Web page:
Monday, February 08, 2010

Karl Barth on "The Shack"?

I haven't read The Shack. Or at least I didn't finish it. Mostly I just didn't like the writing, to be honest. I also knew that if I read it I'd have to blog about it, and didn't want to go there. But today in my reading I came across what I think might possibly have been Barth's reaction to it, had he been alive, and hypothetically cared to respond to it.

For those who are not familiar with the story, basically it is about a guy who has a horrible tragedy in his life and ends up in a shack alone wrestling it out with the Triune God over his questions. The Trinity goes out of its way to appear to him in some more "acceptable" (?) forms in order to enable this conversation, and the whole experience ends up being fairly redemptive, from what I gather.

I don't really want to go into all the doctrinal problems there may or may not have been with this. (You can track some of that down here.) I'm just addressing the basic premise of the quite prevalent "shack" metaphor in Christian spirituality.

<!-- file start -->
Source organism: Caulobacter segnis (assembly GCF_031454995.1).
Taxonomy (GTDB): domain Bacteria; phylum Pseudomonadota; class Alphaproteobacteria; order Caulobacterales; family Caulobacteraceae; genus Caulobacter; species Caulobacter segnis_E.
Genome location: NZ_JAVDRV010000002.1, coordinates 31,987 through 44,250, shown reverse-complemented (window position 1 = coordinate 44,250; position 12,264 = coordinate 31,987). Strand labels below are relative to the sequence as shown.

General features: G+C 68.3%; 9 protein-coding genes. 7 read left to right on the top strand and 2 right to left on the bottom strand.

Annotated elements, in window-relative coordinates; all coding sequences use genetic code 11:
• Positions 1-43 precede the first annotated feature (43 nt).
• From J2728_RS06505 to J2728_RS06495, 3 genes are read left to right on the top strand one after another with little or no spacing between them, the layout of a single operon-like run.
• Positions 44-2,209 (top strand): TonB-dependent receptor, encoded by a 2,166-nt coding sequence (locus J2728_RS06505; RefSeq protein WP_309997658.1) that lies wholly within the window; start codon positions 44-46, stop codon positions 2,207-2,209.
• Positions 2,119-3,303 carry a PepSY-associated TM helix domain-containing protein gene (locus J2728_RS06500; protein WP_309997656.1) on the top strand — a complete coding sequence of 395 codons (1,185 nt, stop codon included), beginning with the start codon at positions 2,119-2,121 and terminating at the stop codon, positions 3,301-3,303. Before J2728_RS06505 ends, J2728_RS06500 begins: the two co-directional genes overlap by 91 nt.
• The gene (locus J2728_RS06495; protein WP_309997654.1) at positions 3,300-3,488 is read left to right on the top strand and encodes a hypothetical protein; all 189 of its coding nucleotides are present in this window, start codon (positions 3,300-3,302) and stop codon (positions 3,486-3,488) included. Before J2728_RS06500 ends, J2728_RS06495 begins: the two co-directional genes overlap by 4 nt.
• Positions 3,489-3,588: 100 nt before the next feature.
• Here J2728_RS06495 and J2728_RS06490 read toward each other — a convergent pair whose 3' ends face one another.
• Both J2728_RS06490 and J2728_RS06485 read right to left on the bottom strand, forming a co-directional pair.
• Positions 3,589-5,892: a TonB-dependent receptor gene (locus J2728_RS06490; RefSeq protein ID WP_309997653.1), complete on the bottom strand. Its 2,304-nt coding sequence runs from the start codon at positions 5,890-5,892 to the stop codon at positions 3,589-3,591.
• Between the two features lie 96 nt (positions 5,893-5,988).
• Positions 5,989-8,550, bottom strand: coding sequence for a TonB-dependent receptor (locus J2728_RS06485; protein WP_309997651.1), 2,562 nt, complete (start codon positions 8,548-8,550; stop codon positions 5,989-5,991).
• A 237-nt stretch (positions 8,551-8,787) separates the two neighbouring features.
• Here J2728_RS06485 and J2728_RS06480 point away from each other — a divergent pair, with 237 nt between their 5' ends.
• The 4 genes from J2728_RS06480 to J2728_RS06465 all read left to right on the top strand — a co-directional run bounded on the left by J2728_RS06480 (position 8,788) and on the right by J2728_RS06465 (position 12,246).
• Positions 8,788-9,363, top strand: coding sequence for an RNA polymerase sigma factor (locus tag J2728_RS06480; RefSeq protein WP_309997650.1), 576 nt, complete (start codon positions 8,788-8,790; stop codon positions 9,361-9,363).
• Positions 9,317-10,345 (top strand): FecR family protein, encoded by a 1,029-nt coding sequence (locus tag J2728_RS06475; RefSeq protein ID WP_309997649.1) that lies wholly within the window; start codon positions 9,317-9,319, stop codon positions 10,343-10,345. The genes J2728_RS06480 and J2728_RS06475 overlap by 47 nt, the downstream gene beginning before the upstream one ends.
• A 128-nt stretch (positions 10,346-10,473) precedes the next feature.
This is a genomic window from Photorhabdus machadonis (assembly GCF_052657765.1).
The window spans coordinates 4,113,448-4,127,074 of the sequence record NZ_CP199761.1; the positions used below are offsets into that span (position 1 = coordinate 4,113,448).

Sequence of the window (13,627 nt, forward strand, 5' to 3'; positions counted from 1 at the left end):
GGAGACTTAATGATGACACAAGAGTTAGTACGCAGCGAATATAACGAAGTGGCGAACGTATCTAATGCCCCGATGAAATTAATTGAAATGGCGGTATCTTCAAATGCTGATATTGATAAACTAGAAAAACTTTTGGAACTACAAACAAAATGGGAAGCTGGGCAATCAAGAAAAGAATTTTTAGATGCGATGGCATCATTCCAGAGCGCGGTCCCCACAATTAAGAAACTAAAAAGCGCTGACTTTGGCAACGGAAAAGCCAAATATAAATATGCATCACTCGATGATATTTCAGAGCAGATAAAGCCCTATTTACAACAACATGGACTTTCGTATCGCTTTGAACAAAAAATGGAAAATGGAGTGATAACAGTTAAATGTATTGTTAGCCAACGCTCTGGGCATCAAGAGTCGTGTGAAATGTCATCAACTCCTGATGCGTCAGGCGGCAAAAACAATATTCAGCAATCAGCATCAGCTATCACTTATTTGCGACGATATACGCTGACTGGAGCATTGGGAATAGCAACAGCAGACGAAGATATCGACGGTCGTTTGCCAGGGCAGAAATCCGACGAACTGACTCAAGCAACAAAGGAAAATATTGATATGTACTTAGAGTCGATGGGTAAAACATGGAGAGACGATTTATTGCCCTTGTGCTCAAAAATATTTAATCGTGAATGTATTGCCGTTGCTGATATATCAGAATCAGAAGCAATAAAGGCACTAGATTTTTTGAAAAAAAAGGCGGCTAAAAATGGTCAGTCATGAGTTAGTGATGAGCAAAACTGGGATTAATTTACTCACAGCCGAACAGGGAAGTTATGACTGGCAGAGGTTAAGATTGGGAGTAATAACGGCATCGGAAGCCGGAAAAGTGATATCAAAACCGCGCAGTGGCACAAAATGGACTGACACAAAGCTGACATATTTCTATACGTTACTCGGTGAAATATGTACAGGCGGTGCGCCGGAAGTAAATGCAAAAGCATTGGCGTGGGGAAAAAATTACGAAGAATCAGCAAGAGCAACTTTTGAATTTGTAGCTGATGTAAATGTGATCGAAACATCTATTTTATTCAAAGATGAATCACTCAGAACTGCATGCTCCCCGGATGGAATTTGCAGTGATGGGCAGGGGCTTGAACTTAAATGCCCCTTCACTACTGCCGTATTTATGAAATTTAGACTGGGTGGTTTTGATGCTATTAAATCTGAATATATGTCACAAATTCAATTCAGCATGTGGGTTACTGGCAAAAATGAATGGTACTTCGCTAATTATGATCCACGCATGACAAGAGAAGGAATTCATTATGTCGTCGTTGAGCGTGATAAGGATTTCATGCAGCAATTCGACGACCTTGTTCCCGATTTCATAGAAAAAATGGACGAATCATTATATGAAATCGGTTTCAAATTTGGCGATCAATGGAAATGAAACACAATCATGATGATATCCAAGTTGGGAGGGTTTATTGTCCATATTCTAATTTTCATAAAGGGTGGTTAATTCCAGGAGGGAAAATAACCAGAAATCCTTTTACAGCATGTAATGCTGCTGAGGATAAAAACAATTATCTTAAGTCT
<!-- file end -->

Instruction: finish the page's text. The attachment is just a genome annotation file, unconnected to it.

Barth makes no bones about his conviction that there is no such thing as private Christianity. It does not end at "Jesus loves me". It just doesn't. I am a part of the world reconciled to God in Christ, and there is an intensely personal component to that reality, but it is not a private reality. Barth comes around to this theme again in his section on "The Christian in Affliction":

"It is not surprising that when Christians are threatened or already visited by affliction, they should be assailed by the treacherous thought, which must inevitably arise where the personal experience and assurance of salvation is regarded as the essence of Christian existence, whether it is not permissible in face of the storm of affliction, and even perhaps imperative for the sake of general and not least of individual peace, to retreat into an island of inwardness where the Christian will give offence to none and will thus be not unfavourably regarded by many, and where he may fairly certainly count upon it that he will be safe from the painful counterpressure of the external world....